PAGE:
Comparable to a pinch hitter or pinch runner in softball or a 3-point specialist in basketball, Genea Garza and Jaylynn Razo serve – literally – a precise role for the Sterling volleyball team.
Both seniors are defensive specialists, but only if opposing teams can handle and return their float serves.
“They’re able to hit any spot on the court, and we work with both of them on serving short or long based on what kind of team we’re playing,” Sterling coach Dale Dykeman said. “They can hit with velocity and movement, and have really helped us stabilize our system in a lot of matches.”
Garza has racked up 41 digs and 22 aces for the Warriors this season, and has always utilized a float serve in her volleyball career. Razo, on the other hand, has not always floated the ball over the net.
“When you go to different club teams, they each expect something different,” Razo said. “I worked on my float the past 2 years, but before that I was solely top-spin.”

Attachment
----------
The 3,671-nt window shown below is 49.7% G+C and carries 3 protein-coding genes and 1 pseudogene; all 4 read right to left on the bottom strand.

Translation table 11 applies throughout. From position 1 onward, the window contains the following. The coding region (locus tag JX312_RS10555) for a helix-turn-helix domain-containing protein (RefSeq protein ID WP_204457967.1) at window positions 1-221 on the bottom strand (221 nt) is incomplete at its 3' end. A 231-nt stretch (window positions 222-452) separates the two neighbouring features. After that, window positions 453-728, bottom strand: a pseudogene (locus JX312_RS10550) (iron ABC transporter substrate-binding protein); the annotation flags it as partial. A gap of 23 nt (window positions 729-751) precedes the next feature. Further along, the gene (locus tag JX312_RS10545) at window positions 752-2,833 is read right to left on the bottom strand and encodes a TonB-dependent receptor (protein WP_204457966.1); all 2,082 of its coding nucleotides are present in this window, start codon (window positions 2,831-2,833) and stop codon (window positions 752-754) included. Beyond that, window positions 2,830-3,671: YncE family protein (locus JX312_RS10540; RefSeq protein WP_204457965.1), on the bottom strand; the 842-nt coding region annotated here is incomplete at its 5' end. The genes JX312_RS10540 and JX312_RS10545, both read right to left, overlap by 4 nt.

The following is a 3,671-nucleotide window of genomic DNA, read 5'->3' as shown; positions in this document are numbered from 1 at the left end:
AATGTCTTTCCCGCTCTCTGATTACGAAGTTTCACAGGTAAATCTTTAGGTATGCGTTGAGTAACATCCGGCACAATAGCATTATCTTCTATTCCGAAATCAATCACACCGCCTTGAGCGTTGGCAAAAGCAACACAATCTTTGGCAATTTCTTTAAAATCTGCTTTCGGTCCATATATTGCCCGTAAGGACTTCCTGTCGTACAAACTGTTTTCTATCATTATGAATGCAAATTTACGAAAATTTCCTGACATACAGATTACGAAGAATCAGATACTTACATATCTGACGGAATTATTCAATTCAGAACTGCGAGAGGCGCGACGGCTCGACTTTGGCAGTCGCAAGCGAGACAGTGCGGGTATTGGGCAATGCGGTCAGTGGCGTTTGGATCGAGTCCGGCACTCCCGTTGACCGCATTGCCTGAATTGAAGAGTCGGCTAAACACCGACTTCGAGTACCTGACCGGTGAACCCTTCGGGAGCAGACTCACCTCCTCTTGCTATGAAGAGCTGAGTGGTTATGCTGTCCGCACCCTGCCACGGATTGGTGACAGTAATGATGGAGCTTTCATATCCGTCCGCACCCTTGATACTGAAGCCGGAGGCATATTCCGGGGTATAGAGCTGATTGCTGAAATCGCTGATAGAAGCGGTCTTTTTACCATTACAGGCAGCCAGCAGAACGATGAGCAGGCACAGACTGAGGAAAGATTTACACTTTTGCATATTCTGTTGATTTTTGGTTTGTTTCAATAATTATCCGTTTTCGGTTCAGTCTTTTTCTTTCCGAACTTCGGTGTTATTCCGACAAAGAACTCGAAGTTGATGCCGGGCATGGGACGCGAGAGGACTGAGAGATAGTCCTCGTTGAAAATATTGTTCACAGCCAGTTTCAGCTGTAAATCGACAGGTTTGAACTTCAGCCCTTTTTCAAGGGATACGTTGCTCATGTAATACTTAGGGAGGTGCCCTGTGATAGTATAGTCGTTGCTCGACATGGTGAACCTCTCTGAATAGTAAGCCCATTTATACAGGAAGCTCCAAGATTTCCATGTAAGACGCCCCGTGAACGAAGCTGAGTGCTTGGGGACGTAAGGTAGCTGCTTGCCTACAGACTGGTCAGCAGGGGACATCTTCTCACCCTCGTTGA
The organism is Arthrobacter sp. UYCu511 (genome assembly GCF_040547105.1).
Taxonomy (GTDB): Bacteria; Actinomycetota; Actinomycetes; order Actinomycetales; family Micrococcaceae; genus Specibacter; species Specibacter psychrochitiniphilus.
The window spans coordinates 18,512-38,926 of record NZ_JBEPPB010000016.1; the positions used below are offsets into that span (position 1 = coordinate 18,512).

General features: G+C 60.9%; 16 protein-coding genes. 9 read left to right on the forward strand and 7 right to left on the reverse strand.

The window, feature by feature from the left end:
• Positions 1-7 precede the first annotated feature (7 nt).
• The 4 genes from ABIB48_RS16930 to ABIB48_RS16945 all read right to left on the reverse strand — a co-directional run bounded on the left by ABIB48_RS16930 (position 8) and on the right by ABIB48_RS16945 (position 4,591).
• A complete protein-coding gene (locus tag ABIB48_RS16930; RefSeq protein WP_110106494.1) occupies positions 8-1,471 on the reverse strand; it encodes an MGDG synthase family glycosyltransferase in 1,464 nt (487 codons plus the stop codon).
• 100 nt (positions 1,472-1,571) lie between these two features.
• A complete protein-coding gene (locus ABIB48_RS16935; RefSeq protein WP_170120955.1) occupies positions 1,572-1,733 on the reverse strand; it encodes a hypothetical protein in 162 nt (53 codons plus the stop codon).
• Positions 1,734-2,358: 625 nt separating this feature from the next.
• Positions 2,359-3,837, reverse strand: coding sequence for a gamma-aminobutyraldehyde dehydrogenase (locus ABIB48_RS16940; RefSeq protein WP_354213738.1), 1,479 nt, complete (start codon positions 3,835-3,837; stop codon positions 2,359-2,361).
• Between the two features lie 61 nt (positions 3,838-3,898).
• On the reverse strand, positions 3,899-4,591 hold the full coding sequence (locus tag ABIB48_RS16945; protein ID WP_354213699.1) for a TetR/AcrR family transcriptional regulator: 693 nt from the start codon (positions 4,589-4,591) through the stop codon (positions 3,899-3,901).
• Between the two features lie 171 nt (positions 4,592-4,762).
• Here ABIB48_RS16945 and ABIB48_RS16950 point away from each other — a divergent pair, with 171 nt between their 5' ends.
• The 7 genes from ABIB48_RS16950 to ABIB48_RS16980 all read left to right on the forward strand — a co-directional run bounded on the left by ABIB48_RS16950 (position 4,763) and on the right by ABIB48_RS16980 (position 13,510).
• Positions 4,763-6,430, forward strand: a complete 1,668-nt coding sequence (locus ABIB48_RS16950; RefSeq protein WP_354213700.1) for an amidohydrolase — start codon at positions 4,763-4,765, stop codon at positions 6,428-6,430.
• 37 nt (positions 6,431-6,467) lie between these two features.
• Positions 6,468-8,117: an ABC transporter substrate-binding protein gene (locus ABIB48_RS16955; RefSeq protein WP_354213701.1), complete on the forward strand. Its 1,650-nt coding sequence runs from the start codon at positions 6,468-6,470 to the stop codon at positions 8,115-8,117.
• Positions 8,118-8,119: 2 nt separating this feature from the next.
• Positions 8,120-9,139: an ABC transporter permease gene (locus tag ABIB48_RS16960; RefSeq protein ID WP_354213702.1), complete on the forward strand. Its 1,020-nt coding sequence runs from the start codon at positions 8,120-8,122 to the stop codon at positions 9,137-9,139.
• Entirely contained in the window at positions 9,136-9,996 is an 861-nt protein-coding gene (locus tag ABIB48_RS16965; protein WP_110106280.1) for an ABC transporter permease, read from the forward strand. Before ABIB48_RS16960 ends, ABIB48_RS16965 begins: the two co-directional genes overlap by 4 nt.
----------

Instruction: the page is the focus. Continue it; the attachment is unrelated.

Garza saw time last year in a similar role for Sterling, but Razo has chipped in 26 digs and 14 aces due to increased time on the court.
The two spend most of their time perfecting their craft together, with a shared focus on keeping opponents out of system offensively.
“We do the same stuff in practice,” Garza said. “Sometimes, we’ll only work on our serves. It’s more condensed that way in drills.”
Some players opt to use top-spin serves, which can be easier for a defensive specialist to pass if they are in good position and have a solid base. Dealing with the knuckling action of Garza and Razo’s serves is a completely different challenge.
“Once you have an idea of where the ball’s going, its flight path can deviate an inch or two to the right or left, and that leads to the ball not going to the target,” Dykeman said. “Then it can eliminate one pin, so you know where the hit is going to come from.”
“I think it’s harder to pass,” Garza added. “There are also what Dykeman calls ‘driving floats,’ where the ball goes right at someone and they aren’t sure what to do.”
Still, both seniors spend the majority of a match on the bench. One of the many reasons Sterling is two wins away from a 3A state championship, however, can be attibuted to the mental toughness of both Garza and Razo.
“I try to stay focused by being energetic on the bench,” Razo said. “That way, I’m mentally prepared when I go in.”